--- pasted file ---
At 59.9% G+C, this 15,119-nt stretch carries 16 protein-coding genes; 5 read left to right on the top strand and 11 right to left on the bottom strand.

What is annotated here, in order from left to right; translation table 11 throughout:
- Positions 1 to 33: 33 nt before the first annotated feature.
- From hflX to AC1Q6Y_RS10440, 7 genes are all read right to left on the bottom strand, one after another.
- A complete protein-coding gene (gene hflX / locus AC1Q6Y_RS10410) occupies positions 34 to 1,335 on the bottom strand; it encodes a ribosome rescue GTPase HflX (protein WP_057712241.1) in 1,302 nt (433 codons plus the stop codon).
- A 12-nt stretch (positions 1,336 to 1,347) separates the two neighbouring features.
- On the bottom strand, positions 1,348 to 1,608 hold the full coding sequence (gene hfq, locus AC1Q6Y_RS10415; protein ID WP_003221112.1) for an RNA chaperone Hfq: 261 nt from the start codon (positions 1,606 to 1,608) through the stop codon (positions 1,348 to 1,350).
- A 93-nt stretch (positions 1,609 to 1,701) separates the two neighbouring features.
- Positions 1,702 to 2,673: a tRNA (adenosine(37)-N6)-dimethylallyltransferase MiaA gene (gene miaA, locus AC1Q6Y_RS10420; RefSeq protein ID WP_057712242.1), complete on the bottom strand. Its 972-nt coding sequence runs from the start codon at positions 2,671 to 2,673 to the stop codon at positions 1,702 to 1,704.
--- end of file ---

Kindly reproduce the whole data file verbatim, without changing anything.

At 59.9% G+C, this 15,119-nt stretch carries 16 protein-coding genes; 5 read left to right on the top strand and 11 right to left on the bottom strand.

What is annotated here, in order from left to right; translation table 11 throughout:
- Positions 1 to 33: 33 nt before the first annotated feature.
- From hflX to AC1Q6Y_RS10440, 7 genes are all read right to left on the bottom strand, one after another.
- A complete protein-coding gene (gene hflX / locus AC1Q6Y_RS10410) occupies positions 34 to 1,335 on the bottom strand; it encodes a ribosome rescue GTPase HflX (protein WP_057712241.1) in 1,302 nt (433 codons plus the stop codon).
- A 12-nt stretch (positions 1,336 to 1,347) separates the two neighbouring features.
- On the bottom strand, positions 1,348 to 1,608 hold the full coding sequence (gene hfq, locus AC1Q6Y_RS10415; protein ID WP_003221112.1) for an RNA chaperone Hfq: 261 nt from the start codon (positions 1,606 to 1,608) through the stop codon (positions 1,348 to 1,350).
- A 93-nt stretch (positions 1,609 to 1,701) separates the two neighbouring features.
- Positions 1,702 to 2,673: a tRNA (adenosine(37)-N6)-dimethylallyltransferase MiaA gene (gene miaA, locus AC1Q6Y_RS10420; RefSeq protein ID WP_057712242.1), complete on the bottom strand. Its 972-nt coding sequence runs from the start codon at positions 2,671 to 2,673 to the stop codon at positions 1,702 to 1,704.